Discussed Time Slips, a storytelling method to work with Dementia patients. TimeSlips opens storytelling to everyone by replacing the pressure to remember with the freedom to imagine. The open, poetic language of improvisational storytelling invites people with dementia to express themselves and connect with others. https://www.youtube.com/watch?v=9yxxbw7YIys
The UU has an Arts In Health Innovation lab, free yoga at the UMFA for the public and recently produced a play about a blind woman called Molly Sweeney
There will be an Arts in Health Symposium at the UU in the Fall of 2019, see http://artsinhealth.utah.edu/
Maureen Hearns, PhD, Chair of the Music Therapy Dept. at Utah State University, Logan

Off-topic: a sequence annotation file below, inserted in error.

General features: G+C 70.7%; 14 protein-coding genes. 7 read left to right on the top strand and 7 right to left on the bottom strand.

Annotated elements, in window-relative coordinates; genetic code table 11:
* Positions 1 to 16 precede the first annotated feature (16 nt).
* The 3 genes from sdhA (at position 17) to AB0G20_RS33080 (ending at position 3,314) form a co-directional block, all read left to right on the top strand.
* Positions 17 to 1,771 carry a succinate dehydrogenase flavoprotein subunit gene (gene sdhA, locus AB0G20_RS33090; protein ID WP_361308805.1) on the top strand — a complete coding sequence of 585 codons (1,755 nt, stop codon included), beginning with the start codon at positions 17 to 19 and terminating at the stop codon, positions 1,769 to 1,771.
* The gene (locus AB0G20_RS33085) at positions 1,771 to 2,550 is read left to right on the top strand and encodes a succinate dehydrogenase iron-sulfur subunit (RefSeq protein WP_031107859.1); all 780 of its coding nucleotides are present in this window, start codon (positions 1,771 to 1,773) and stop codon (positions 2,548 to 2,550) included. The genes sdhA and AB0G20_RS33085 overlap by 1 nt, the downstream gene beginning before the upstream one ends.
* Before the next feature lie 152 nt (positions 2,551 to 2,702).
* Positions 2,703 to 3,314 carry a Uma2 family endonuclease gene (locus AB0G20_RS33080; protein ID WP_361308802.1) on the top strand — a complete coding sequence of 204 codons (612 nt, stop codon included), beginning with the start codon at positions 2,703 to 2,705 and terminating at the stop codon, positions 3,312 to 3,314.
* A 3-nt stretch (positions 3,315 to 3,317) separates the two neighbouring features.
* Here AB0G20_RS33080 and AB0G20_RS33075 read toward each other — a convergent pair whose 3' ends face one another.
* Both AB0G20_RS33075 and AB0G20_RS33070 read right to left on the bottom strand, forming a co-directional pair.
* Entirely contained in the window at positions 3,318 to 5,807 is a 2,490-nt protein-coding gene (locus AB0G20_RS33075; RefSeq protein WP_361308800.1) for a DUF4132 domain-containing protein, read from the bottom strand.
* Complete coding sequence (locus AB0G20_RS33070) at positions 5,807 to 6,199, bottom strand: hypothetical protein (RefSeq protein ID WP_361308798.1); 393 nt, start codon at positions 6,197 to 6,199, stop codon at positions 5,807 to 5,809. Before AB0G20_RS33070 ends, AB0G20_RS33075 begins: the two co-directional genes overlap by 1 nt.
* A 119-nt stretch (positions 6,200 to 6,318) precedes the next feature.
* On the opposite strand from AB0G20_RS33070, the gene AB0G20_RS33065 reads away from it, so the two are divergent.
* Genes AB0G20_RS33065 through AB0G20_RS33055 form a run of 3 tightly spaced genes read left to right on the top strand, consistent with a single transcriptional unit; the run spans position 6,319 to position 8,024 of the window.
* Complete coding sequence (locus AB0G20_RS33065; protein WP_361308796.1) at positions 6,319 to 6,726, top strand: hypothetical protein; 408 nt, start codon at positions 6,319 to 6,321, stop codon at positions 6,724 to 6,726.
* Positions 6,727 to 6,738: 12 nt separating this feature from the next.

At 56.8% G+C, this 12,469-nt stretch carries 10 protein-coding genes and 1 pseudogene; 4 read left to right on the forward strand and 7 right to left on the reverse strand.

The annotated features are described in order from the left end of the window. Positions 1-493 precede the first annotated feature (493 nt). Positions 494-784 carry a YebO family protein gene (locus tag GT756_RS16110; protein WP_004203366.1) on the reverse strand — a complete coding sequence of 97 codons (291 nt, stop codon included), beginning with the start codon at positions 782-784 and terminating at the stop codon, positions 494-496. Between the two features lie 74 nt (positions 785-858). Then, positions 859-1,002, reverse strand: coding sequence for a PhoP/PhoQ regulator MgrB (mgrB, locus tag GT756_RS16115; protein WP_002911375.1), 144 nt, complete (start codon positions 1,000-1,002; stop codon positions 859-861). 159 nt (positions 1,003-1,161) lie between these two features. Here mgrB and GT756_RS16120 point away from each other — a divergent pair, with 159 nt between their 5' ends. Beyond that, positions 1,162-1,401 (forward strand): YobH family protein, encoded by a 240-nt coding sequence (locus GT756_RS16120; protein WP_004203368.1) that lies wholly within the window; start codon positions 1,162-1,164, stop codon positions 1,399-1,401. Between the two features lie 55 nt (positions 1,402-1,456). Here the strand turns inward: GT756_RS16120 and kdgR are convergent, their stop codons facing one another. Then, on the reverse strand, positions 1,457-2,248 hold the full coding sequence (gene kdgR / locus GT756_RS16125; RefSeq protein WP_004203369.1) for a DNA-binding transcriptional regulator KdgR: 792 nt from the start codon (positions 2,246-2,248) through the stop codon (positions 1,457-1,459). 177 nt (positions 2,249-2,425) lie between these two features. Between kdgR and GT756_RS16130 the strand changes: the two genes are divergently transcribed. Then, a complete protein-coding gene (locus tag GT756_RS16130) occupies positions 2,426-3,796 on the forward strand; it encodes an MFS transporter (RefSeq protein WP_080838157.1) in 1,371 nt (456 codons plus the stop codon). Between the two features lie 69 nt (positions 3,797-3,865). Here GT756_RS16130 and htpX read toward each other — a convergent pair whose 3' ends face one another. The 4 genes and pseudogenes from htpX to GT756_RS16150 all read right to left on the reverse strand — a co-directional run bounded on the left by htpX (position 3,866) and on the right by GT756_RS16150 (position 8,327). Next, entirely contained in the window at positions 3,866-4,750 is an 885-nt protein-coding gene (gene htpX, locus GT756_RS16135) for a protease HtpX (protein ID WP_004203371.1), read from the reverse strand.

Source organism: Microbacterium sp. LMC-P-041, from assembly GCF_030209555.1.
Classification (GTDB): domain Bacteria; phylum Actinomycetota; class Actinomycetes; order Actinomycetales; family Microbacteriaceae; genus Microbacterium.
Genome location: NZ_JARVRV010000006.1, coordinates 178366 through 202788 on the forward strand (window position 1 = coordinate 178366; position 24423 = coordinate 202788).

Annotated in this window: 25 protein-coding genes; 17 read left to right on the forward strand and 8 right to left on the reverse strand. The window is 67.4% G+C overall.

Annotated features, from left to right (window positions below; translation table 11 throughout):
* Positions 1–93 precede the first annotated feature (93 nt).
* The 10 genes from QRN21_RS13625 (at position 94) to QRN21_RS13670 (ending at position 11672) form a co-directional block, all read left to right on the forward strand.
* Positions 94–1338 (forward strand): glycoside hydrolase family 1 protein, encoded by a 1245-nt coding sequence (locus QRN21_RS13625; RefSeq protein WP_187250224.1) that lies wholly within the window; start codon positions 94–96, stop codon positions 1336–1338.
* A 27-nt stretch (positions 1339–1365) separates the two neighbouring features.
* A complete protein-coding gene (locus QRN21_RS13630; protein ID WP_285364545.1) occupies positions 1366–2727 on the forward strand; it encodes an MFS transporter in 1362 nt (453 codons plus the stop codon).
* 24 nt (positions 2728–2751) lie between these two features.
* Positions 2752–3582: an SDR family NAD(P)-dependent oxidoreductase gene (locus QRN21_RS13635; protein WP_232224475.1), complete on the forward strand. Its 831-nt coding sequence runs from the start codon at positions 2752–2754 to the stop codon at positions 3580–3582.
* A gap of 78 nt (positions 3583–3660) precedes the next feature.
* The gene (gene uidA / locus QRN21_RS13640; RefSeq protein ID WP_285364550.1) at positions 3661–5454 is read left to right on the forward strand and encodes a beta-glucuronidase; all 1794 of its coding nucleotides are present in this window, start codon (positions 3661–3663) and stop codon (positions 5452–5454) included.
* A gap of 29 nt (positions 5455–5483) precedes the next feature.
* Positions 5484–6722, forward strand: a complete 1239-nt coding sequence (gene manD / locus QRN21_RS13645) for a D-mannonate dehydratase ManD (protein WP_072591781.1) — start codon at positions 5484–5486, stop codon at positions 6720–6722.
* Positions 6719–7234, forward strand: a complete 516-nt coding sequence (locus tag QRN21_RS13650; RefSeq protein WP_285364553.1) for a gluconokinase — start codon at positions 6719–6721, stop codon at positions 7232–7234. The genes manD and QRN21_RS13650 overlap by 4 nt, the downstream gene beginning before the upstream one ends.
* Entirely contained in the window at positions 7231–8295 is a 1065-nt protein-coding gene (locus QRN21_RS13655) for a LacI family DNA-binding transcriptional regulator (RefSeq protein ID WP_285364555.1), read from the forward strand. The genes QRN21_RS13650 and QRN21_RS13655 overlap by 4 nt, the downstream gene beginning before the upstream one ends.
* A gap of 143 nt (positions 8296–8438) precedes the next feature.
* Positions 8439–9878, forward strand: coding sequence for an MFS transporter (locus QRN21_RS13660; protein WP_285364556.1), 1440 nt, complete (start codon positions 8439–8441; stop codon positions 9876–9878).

Music therapy In Dementia Care:
- Music therapy provides opportunities for:
- Memory Recall which contributes to reminiscence and satisfaction with life
- Positive Changes in Mood and emotional states
- Sense of Control Over Life through successful experiences
- Awareness of self and environment which accompanies increased attention to music
- Anxiety and stress reduction for older adults and caregivers
- Nonpharmacological management of pain and discomfort
- Stimulation which provokes interest even when no other approach is effective
- Structure which promotes rhythmic and continuous movement or vocal fluency as an adjunct to physical rehabilitation
- Emotional intimacy when spouses and families share creative music experiences
- Social interaction with caregivers and families